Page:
My second favorite room had to be the formal sitting room. I am always bowed over by French designs and the Louis XVI couch!! I was beyond memorized. So my style of furniture says the girl with champagne taste and beer money. A nice finishing touch was the end tables from Catherine the Great that Doris Duke purchased at auction. 










Out of all of the ornate mansions I have visited this was the first one I saw that looked more like a home. You could picture family dinners, holidays, and everyday life. Sure the Dukes were doing it on a much nicer scale than the rest of us but still it was a fully functioning home. 








The best example of that is when I learned about her pets. Since Doris lived alone with only her staff she was a huge animal lover. She had a tribe of huge dogs, with breeds like Great Danes and Mastiffs but those seem as average as goldfish when you compare them to her most exotic creatures: camels! Yep the ones with the humps on their backs and everything. She had two: Princess and Baby. She loved them so much they were actually allowed INSIDE the bloody house! Well, at least inside her solarium. I was devastated that room was closed for renovations but there were pictures showing what it was like and when we walked around the grounds I could see through the glass to get a feel for the room. While much of Rough Point’s charm is that ocean view it has also caused much damage over the years from the wind, rain, and terrible storms.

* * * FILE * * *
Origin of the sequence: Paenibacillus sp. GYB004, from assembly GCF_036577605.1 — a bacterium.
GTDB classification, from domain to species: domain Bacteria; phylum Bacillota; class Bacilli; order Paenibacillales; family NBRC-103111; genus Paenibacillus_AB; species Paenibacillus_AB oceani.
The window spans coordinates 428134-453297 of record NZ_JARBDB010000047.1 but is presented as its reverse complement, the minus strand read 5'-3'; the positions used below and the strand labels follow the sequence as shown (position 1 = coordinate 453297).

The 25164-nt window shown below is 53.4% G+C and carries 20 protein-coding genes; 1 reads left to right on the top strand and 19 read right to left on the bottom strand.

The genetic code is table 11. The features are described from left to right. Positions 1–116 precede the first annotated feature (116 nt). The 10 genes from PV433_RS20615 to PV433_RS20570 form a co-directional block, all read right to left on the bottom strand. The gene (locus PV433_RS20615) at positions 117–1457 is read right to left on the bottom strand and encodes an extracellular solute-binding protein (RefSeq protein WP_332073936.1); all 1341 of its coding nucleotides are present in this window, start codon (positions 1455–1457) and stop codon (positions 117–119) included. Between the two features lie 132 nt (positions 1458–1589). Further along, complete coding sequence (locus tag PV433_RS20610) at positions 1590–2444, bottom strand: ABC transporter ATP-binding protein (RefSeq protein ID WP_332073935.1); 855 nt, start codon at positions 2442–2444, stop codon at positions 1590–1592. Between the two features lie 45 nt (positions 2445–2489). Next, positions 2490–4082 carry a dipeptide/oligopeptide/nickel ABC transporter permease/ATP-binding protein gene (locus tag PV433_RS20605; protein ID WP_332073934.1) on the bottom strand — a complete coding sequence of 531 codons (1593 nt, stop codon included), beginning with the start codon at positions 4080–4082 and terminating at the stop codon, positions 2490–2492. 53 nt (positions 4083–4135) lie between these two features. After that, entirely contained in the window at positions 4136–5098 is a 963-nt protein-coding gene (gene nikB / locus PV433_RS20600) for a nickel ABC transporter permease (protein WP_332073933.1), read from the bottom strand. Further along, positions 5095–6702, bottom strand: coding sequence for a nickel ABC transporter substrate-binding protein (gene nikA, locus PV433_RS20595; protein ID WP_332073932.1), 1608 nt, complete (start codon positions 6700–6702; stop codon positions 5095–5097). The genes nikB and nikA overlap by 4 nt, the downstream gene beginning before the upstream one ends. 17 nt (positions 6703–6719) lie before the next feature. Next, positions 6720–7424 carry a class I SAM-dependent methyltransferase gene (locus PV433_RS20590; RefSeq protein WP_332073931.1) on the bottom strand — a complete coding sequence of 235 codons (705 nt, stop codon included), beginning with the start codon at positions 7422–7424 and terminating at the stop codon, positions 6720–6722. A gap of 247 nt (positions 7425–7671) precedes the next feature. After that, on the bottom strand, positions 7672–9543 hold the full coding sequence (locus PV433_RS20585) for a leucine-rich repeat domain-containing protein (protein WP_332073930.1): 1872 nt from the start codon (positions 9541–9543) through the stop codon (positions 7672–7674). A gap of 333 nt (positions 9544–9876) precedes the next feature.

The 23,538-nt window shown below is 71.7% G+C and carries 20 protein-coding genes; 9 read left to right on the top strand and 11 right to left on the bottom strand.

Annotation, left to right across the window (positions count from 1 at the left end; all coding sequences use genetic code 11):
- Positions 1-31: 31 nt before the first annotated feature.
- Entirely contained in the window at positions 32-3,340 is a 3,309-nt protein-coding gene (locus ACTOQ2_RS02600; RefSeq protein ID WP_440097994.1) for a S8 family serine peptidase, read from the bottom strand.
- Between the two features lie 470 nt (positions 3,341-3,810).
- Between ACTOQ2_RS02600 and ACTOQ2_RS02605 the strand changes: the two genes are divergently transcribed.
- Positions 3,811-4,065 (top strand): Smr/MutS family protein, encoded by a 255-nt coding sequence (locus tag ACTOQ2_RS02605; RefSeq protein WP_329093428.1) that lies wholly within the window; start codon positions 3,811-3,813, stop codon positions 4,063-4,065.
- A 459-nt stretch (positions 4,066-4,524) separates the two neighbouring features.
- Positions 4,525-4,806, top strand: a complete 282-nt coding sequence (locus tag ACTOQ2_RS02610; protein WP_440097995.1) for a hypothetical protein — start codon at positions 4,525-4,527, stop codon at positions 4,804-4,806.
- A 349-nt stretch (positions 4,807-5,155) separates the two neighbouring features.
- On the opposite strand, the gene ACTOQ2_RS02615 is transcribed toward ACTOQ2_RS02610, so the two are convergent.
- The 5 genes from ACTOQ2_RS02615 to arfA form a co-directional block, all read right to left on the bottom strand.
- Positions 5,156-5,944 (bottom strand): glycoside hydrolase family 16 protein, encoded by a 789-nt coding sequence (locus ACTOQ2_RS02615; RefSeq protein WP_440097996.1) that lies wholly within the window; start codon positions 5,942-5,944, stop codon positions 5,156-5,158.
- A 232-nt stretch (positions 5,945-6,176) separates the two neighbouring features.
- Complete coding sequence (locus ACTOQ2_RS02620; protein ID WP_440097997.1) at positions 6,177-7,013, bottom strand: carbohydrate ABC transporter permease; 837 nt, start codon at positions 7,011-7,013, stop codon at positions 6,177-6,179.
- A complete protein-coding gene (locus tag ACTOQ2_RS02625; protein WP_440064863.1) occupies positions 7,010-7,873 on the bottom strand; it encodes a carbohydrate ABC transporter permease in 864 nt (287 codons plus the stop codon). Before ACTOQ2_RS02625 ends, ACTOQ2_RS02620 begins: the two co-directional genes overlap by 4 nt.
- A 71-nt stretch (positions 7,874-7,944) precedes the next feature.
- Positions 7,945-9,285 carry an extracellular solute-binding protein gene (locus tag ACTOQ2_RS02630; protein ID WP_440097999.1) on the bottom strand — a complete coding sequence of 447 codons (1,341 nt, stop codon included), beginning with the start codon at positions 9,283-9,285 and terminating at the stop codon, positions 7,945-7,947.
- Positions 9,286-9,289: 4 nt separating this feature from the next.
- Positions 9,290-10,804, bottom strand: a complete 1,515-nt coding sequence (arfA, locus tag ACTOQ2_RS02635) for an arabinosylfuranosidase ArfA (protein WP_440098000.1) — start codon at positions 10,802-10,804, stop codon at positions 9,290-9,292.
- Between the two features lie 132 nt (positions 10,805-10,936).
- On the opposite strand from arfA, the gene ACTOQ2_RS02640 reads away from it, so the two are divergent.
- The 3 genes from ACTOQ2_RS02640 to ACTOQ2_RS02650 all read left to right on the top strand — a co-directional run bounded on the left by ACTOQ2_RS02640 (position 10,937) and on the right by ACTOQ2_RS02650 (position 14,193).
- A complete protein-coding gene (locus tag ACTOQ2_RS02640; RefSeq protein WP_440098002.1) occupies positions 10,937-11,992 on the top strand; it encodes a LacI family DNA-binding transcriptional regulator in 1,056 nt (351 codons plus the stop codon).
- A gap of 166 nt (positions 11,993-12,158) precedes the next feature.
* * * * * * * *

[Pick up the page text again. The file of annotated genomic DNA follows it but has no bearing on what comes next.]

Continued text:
Another note about the camels, they too only summered here in Newport. Every winter they boarded horse trailers to return to Duke Farms in New Jersey. They had more homes than I do now. Just incredible. These pets help explain why there are bushes carved into this shape at the front her property.




Doris Duke was a brave, strong, independent woman. There is no better example of this then how she went upon swimming in the ocean. This sounds odd I know, but the camels pale in comparison, trust me. When your home is called “Rough Point” I suppose it makes sense that there is no beaten path to the water. Sure you can see the ocean out of any of the many beautiful windows that surround the house. But although it looks close enough to touch that is not the case. She had to walk down a treacherous steep hill and then leap from some huge ass rocks. Although I thought it sounded scary when I heard about it, seeing it made me think she was related to Evil Knievel. The photographs prove it and keep in mind they are taken from atop the hill nearest to the back of her house.